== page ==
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Analyze That is a 2002 mafia comedy film, and a sequel to the 1999 film Analyze This. The film was directed and co-written by Harold Ramis (who also worked on the first film) and stars Robert De Niro and Billy Crystal who respectively reprise their roles as mobster Paul Vitti and psychiatrist Ben Sobel.
Near the completion of his sentence in Sing Sing prison, Paul Vitti's life is threatened by assassins and corrupt guards while incarcerated. He fakes insanity and starts singing showtunes from West Side Story to get the attention of Ben Sobel, who previously hung up on him while attending his father's funeral. The FBI calls in Ben to see if Vitti is really insane. This appears to be the case, and Ben gets permission to take Vitti out of prison, into his own custody, for more therapy. On their way out in Sobel's car, Vitti reveals that he faked it. Needing some therapy himself after his father's death, a grieving Sobel talks Vitti into finding a regular job (as per FBI request). Vitti attempts to find a legitimate job (he tries his luck at a car dealership, a restaurant, and a jewelry store), but his rude manners and paranoia mess things up.
At the same time, he also discovers that
Casino is a 1995 crime drama film directed by Martin Scorsese. It is based on the non-fiction book of the same name by Nicholas Pileggi, who also co-wrote the screenplay for the film with Scorsese. The two previously collaborated on the 1990 hit film Goodfellas.
The film marks the eighth and (to date) final collaboration between director Scorsese and Robert de Niro, following Mean Streets (1973), Taxi Driver (1976), New York, New York (1977), Raging Bull (1980), The King of Comedy (1983), Goodfellas (1990), and Cape Fear (1991).
De Niro stars as Sam "Ace" Rothstein, a Jewish-American top gambling handicapper who is called by the Mob to oversee the day-to-day operations at the fictional Tangiers casino in Las Vegas. The story is based on Frank Rosenthal, who ran the Stardust, Fremont and the Hacienda casinos in Las Vegas for the Chicago Outfit from the 1970s until the early 1980s.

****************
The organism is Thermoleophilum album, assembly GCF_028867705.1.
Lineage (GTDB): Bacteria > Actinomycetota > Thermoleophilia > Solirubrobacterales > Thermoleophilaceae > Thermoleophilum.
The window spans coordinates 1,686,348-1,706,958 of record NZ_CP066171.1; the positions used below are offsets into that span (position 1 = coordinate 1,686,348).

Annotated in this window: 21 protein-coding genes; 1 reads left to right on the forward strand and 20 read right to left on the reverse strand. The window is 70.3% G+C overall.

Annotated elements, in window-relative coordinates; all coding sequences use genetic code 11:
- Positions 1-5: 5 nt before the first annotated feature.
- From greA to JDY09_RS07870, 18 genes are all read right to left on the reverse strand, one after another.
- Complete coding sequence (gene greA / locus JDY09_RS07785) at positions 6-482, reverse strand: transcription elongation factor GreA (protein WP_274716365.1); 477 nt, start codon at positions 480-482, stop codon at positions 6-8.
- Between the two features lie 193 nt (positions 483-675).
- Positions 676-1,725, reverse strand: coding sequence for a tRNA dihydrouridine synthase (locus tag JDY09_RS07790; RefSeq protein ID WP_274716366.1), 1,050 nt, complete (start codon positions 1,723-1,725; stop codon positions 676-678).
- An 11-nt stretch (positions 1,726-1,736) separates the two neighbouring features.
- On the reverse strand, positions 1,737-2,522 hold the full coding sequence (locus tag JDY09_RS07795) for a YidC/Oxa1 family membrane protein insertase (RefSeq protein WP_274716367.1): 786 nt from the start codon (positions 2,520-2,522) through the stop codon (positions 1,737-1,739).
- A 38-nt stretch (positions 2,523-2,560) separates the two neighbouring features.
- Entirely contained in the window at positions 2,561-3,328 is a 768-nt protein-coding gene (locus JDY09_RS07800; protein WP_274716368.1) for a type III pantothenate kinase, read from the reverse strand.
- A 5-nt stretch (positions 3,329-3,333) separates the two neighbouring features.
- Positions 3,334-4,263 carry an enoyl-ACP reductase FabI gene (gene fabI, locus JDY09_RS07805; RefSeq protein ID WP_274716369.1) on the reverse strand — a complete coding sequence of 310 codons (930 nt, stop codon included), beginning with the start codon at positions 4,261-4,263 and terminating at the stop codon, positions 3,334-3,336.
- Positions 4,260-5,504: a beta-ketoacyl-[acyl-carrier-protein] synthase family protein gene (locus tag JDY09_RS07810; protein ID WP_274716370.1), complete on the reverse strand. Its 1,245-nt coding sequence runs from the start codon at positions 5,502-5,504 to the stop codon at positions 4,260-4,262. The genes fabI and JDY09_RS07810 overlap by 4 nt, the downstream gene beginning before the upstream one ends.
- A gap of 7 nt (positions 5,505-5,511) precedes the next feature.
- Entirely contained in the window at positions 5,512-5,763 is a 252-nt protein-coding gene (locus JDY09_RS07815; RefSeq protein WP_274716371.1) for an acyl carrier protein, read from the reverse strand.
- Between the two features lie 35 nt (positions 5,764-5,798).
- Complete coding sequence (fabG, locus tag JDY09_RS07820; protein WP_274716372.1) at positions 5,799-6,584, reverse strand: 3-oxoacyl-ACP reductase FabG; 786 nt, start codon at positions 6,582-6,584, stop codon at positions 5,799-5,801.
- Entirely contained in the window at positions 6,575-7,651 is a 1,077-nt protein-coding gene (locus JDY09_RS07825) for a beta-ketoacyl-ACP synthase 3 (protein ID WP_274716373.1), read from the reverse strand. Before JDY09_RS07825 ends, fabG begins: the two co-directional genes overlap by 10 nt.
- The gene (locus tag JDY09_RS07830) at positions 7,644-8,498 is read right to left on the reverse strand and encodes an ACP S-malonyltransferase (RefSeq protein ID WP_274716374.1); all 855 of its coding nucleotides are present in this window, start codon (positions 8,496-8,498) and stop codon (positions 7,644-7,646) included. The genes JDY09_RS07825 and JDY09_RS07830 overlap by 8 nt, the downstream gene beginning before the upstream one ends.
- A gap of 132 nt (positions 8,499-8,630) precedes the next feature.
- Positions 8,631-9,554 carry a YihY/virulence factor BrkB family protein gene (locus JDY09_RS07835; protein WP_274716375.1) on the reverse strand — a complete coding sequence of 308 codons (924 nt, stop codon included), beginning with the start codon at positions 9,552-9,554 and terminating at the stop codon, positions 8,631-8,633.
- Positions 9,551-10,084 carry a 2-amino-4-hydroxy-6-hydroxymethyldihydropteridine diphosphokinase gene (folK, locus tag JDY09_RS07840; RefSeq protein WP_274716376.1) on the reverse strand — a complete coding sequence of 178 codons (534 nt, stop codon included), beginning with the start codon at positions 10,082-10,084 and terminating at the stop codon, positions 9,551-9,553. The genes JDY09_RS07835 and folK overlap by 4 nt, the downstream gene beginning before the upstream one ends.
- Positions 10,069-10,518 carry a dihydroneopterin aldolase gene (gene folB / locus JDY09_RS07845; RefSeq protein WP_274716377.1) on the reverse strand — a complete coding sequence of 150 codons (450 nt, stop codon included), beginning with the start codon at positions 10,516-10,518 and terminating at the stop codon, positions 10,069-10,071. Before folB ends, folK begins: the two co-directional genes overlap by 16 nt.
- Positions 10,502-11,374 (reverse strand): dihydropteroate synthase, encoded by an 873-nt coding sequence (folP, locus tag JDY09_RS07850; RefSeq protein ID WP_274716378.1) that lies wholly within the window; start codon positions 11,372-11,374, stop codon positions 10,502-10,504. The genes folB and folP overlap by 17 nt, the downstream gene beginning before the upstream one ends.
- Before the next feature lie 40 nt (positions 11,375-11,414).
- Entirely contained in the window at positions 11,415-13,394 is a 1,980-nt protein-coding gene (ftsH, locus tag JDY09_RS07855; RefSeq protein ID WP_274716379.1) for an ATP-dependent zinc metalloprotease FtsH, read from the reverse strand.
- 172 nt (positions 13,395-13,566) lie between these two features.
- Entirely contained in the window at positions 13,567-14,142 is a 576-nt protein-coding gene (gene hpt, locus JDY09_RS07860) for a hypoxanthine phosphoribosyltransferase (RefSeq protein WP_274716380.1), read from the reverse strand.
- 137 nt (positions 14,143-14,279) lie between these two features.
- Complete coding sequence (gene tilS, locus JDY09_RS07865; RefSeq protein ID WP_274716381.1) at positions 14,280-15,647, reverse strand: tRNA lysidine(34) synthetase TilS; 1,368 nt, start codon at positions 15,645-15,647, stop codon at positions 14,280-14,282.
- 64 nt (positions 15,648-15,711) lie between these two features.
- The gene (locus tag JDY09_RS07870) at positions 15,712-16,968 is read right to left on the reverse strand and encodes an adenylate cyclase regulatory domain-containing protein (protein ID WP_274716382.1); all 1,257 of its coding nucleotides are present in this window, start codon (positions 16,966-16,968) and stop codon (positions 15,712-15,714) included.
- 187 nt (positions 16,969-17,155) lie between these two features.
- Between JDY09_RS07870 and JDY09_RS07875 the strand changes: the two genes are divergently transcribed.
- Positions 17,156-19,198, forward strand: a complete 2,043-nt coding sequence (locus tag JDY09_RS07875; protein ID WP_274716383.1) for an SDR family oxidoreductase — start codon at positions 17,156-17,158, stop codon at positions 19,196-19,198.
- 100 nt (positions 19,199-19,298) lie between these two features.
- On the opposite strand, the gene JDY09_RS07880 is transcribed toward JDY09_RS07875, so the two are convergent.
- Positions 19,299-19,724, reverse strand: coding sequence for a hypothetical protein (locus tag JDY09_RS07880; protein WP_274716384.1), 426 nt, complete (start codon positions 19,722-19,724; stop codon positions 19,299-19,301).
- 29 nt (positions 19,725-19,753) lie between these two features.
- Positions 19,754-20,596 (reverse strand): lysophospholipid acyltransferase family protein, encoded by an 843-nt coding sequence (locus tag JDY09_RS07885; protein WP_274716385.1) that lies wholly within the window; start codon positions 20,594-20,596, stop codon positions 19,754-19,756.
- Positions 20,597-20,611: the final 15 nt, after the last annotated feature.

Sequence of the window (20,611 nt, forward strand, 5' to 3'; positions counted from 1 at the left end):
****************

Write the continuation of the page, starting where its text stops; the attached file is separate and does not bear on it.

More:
Joe Pesci plays Nicky Santoro, based on real-life mob enforcer Anthony Spilotro. Nicky is sent to Vegas to make sure that money from the Tangiers is skimmed off the top and that the mobsters in Vegas are kept in line. Sharon Stone plays Ginger, Ace's wife, a role that earned her a Golden Globe Award for
Goodfellas (stylized as GoodFellas) is a 1990 American crime film directed by Martin Scorsese. It is a film adaptation of the 1986 non-fiction book Wiseguy by Nicholas Pileggi, who co-wrote the screenplay with Scorsese. The film follows the rise and fall of Lucchese crime family associates Henry Hill and his friends over a period from 1955 to 1980.
Scorsese originally intended to direct Goodfellas before The Last Temptation of Christ, but when funds materialized to make Last Temptation, he postponed what was then known as Wise Guy. The title of Pileggi's book had already been used for a TV series and for Brian De Palma's 1986 comedy Wise Guys, so Pileggi and Scorsese changed the name of their film to Goodfellas. To prepare for their roles in the film, Robert De Niro, Joe Pesci, and Ray Liotta often spoke with Pileggi, who shared research material left over from writing the book. According to Pesci, improvisation and ad-libbing came out of rehearsals where Scorsese gave the actors freedom to do whatever they wanted. The director made transcripts of these sessions, took the lines he liked best, and put them into a revised script the cast worked from during principal
Raging Bull is a 1980 American biographical sports drama film directed by Martin Scorsese, and adapted by Paul Schrader and Mardik Martin from Jake LaMotta's memoir Raging Bull: My Story. It stars Robert De Niro as Jake LaMotta, a middleweight boxer whose sadomasochistic rage, sexual jealousy, and animalistic appetite destroyed his relationship with his wife and family. Also featured in the film are Joe Pesci as Joey, La Motta's well-intentioned brother and manager who tries to help Jake battle his inner demons; and Cathy Moriarty as his abused wife. The film features supporting roles from Nicholas Colasanto, Theresa Saldana, and Frank Vincent.
Scorsese was initially reluctant to develop the project, though he eventually came to relate to La Motta's story. Schrader re-wrote Martin's first screenplay, and Scorsese and De Niro together made uncredited contributions thereafter. Pesci was an unknown actor prior to the film, as was Moriarty, who was suggested for her role by Pesci. During principal photography, each of the boxing scenes was choreographed for a specific visual style and De Niro gained approximately 60 pounds (27 kg) to portray La Motta in his later post-boxing years.